... all, we have to take things as they come, and I throw myself into the deep comfort of gratitude that her situation has overtaken her in this country, where every perfect ministration will surround her, rather than in your far-off insular abyss of mere—so to speak—picturesqueness. I should have been, in that case, at the present writing, in a fidget too fierce for endurance, whereas I now can prattle to you quite balmily; for which you are all, no doubt, deeply grateful. Give her, please, ...
— The Life of Mrs. Robert Louis Stevenson • Nellie Van de Grift Sanchez

... Parisian. For that was just what the good man was at heart and would be till he died, the form in which environment of younger years had moulded him: less French than Parisian, sharing the almost insular ignorance of life in the provinces characteristic of the native boulevardier; to whom the sun is truly nothing more or less than a spotlight focussed exclusively on Paris, leaving the rest of France in a sort ...
— Alias The Lone Wolf • Louis Joseph Vance

... his friendship, John Leech was the keenest of observers, noting and satirizing as no one before his time had attempted, or indeed had been able to do, the cant and hypocrisy, the pride and selfishness, the upstart and arrogant exclusiveness, the insular prejudices and weaknesses, which form a part of our national character; but doing this, he loved his countrymen and countrywomen for their finer qualities, and hated the bungling foreigners who presume to caricature them without ...
— English Caricaturists and Graphic Humourists of the Nineteenth Century. - How they Illustrated and Interpreted their Times. • Graham Everitt

... but the inspiring leaven was wanting till the Norman brought it over. Chaucer works still in the solid material of his race, but with what airy lightness has he not infused it? Without ceasing to be English, he has escaped from being insular." Let us look at some of these gains a ...
— A Brief History of the English Language and Literature, Vol. 2 (of 2) • John Miller Dow Meiklejohn

... business knowledge they were after, he said; they went about everywhere—into factories and dock yards, and public buildings, and made funny little notes and sketches of things they didn't understand—so that they could explain them in Germany. In his fatuous, insular way, it pleased him to regard them rather as a species of aborigines benefiting by English civilization. The English Ass and the German Ass are touchingly alike. The shade of difference is that the English Ass's sublime self-satisfaction is in the German Ass self-glorification. The English Ass smirks ...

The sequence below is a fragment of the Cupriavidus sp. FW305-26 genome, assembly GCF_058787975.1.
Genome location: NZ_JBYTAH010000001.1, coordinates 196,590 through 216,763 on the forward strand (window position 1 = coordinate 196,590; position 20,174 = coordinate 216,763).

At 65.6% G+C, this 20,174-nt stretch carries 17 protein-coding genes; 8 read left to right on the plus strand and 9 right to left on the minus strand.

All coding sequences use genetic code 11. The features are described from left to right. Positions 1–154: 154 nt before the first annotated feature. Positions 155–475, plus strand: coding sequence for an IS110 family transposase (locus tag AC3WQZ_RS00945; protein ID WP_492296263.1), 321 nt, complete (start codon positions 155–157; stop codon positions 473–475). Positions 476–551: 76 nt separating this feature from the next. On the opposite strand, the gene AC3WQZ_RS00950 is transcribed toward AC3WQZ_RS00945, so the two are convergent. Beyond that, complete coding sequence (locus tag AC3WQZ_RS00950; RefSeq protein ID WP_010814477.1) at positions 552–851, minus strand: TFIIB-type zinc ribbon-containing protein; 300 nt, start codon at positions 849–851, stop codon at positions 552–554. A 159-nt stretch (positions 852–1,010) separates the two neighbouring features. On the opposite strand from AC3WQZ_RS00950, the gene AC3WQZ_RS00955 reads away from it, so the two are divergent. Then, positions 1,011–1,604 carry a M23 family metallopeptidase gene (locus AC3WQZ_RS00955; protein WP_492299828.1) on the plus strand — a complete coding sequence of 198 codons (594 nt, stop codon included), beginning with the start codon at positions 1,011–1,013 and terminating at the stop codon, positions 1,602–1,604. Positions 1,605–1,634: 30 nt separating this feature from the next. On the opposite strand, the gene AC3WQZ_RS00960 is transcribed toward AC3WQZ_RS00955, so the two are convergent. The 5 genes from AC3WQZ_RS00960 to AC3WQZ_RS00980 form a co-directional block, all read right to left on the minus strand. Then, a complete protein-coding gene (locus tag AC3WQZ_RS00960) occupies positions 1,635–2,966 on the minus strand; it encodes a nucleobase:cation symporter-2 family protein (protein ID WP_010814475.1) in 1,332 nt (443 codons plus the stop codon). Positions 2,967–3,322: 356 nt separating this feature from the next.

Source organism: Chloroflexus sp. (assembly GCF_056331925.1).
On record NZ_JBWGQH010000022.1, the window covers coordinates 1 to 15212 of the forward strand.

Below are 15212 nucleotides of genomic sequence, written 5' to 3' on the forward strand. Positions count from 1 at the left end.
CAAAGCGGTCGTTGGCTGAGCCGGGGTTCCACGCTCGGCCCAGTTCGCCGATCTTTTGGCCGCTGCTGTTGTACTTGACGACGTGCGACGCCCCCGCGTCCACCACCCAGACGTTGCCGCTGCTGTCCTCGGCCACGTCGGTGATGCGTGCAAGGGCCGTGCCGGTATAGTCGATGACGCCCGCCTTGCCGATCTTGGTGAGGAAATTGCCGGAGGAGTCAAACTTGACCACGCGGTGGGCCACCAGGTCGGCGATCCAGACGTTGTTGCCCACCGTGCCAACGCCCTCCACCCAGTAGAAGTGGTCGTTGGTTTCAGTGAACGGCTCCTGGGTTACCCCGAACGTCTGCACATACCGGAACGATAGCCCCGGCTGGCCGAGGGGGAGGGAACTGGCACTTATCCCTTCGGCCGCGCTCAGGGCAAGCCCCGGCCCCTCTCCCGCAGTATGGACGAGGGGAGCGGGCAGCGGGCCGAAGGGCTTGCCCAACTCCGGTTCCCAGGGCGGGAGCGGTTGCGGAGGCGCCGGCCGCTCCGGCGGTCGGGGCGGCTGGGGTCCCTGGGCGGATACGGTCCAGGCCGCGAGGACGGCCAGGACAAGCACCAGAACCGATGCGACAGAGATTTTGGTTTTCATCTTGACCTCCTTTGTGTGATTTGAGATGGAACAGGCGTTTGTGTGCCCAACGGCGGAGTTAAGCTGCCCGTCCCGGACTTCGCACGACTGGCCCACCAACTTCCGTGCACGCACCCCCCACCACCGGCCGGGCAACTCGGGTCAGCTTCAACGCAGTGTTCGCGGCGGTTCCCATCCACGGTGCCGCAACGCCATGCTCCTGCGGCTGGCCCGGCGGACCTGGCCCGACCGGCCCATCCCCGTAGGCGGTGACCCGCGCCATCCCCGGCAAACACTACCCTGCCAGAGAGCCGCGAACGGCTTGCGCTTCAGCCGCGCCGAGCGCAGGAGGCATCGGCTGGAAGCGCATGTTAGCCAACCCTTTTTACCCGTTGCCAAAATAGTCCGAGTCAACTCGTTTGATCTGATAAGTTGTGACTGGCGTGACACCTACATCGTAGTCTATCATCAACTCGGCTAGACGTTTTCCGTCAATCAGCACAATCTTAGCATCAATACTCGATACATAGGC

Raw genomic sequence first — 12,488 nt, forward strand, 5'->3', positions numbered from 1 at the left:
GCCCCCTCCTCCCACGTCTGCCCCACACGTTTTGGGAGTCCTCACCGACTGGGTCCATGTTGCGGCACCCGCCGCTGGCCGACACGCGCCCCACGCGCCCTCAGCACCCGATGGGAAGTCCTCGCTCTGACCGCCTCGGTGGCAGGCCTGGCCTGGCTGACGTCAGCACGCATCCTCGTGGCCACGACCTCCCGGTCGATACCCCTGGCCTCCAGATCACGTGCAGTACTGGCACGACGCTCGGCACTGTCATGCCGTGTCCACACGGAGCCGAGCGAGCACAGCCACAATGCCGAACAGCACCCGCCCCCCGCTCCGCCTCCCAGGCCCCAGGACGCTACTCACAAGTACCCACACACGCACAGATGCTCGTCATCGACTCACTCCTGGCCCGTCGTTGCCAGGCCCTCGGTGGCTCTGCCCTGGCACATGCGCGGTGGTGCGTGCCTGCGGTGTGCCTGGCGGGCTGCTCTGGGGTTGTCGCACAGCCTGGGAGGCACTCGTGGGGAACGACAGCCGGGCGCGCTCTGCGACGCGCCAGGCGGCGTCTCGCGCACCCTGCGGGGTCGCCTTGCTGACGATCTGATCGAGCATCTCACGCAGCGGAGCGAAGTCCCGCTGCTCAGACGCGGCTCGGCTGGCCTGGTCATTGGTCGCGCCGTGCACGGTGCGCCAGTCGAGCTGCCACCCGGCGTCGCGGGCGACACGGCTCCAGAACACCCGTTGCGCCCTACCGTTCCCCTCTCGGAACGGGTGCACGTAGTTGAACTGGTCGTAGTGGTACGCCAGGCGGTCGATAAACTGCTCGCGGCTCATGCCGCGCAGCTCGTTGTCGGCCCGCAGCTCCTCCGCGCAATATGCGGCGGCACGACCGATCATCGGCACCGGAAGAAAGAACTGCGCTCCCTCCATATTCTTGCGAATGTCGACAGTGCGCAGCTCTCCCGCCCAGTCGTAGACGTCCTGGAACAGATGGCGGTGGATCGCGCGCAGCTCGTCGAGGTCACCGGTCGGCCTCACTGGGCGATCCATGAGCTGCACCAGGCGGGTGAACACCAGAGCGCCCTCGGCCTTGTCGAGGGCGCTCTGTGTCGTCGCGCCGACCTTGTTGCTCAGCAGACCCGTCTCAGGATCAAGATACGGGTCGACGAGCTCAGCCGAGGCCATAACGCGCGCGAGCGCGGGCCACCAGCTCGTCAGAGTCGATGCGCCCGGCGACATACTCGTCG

— The Head of the House of Coombe • Frances Hodgson Burnett

... limestone necessary for smelting the iron ore. The coal-fields on or near the coast are centres of shipbuilding; and the interior coal-fields the centres of the great textile industries. Because of her insular position and fleets of ships the raw products from other countries can be brought to England easily and cheaply, and then ...
— Ontario Teachers' Manuals: History • Ontario Ministry of Education

... frost of unexampled intensity began. The Hudson, East river, and all the waters around New York were so completely frozen that an army with its artillery and wagons might have crossed them in all directions with perfect safety. New York lost all the advantages of its insular situation and became easily accessible on every side. The city was fortified by the British, but on account of its insular situation, several parts being considered of difficult access were left undefended. ...
— Life And Times Of Washington, Volume 2 • John Frederick Schroeder and Benson John Lossing

... Hal on shore watching their departure. Presently the yacht was out of sight from their hemmed-in position, the view being obstructed by trees and tall bushes on an intervening isle, which constituted a link of the insular chain that ...
— The Radio Boys in the Thousand Islands • J. W. Duffield

... her. She loved all who offered her affection, and would solace and advise with any. She watched the progress of the world with tireless eye and beating heart, and, anxious for the good of the whole world, scorned to take an insular view of any political question. With her a political question was a moral question as well. Mrs. Browning belonged to no particular country; the world was inscribed upon the banner under which she fought. Wrong was her enemy; against this she wrestled, in whatever part ...